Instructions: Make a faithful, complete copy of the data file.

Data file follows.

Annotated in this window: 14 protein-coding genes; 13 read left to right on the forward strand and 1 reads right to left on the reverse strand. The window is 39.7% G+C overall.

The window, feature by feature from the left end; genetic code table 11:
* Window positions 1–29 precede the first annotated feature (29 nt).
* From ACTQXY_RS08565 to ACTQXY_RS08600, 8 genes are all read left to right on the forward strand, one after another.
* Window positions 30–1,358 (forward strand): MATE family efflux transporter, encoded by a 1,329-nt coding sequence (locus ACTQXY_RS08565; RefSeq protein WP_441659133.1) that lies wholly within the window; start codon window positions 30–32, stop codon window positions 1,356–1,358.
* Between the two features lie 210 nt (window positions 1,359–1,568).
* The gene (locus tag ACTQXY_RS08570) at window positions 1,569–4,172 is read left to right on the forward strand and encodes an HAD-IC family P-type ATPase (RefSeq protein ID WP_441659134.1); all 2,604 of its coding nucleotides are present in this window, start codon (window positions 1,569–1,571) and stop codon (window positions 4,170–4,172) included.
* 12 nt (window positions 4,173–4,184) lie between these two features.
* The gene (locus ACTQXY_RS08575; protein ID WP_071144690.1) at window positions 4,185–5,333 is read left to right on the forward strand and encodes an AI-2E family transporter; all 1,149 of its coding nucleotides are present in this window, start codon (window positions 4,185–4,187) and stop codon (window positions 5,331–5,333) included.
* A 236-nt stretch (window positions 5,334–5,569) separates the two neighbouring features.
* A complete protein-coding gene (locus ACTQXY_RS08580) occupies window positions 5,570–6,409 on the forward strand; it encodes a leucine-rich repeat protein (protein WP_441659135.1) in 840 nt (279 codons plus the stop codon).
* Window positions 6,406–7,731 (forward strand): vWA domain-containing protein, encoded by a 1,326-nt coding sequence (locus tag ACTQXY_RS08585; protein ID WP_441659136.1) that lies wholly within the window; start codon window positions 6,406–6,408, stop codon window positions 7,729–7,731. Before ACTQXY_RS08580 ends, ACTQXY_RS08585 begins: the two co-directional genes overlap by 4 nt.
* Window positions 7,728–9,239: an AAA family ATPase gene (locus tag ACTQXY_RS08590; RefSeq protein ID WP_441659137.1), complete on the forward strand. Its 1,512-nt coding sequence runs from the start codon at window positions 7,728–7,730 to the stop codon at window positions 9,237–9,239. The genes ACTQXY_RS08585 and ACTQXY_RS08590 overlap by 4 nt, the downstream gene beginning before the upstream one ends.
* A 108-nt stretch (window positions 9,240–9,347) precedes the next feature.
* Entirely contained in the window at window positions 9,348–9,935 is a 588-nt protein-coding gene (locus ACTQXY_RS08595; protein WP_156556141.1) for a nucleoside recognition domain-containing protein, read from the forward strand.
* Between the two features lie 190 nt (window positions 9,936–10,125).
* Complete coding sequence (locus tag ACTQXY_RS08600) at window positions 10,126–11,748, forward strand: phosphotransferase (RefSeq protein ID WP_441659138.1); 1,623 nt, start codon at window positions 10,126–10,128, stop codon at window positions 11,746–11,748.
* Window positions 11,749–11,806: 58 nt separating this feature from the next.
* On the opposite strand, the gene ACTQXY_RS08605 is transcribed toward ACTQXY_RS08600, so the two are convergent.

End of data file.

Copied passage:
Annotated in this window: 14 protein-coding genes; 13 read left to right on the forward strand and 1 reads right to left on the reverse strand. The window is 39.7% G+C overall.

The window, feature by feature from the left end; genetic code table 11:
* Window positions 1–29 precede the first annotated feature (29 nt).
* From ACTQXY_RS08565 to ACTQXY_RS08600, 8 genes are all read left to right on the forward strand, one after another.
* Window positions 30–1,358 (forward strand): MATE family efflux transporter, encoded by a 1,329-nt coding sequence (locus ACTQXY_RS08565; RefSeq protein WP_441659133.1) that lies wholly within the window; start codon window positions 30–32, stop codon window positions 1,356–1,358.
* Between the two features lie 210 nt (window positions 1,359–1,568).
* The gene (locus tag ACTQXY_RS08570) at window positions 1,569–4,172 is read left to right on the forward strand and encodes an HAD-IC family P-type ATPase (RefSeq protein ID WP_441659134.1); all 2,604 of its coding nucleotides are present in this window, start codon (window positions 1,569–1,571) and stop codon (window positions 4,170–4,172) included.
* 12 nt (window positions 4,173–4,184) lie between these two features.
* The gene (locus ACTQXY_RS08575; protein ID WP_071144690.1) at window positions 4,185–5,333 is read left to right on the forward strand and encodes an AI-2E family transporter; all 1,149 of its coding nucleotides are present in this window, start codon (window positions 4,185–4,187) and stop codon (window positions 5,331–5,333) included.
* A 236-nt stretch (window positions 5,334–5,569) separates the two neighbouring features.
* A complete protein-coding gene (locus ACTQXY_RS08580) occupies window positions 5,570–6,409 on the forward strand; it encodes a leucine-rich repeat protein (protein WP_441659135.1) in 840 nt (279 codons plus the stop codon).
* Window positions 6,406–7,731 (forward strand): vWA domain-containing protein, encoded by a 1,326-nt coding sequence (locus tag ACTQXY_RS08585; protein ID WP_441659136.1) that lies wholly within the window; start codon window positions 6,406–6,408, stop codon window positions 7,729–7,731. Before ACTQXY_RS08580 ends, ACTQXY_RS08585 begins: the two co-directional genes overlap by 4 nt.
* Window positions 7,728–9,239: an AAA family ATPase gene (locus tag ACTQXY_RS08590; RefSeq protein ID WP_441659137.1), complete on the forward strand. Its 1,512-nt coding sequence runs from the start codon at window positions 7,728–7,730 to the stop codon at window positions 9,237–9,239. The genes ACTQXY_RS08585 and ACTQXY_RS08590 overlap by 4 nt, the downstream gene beginning before the upstream one ends.
* A 108-nt stretch (window positions 9,240–9,347) precedes the next feature.
* Entirely contained in the window at window positions 9,348–9,935 is a 588-nt protein-coding gene (locus ACTQXY_RS08595; protein WP_156556141.1) for a nucleoside recognition domain-containing protein, read from the forward strand.
* Between the two features lie 190 nt (window positions 9,936–10,125).
* Complete coding sequence (locus tag ACTQXY_RS08600) at window positions 10,126–11,748, forward strand: phosphotransferase (RefSeq protein ID WP_441659138.1); 1,623 nt, start codon at window positions 10,126–10,128, stop codon at window positions 11,746–11,748.
* Window positions 11,749–11,806: 58 nt separating this feature from the next.
* On the opposite strand, the gene ACTQXY_RS08605 is transcribed toward ACTQXY_RS08600, so the two are convergent.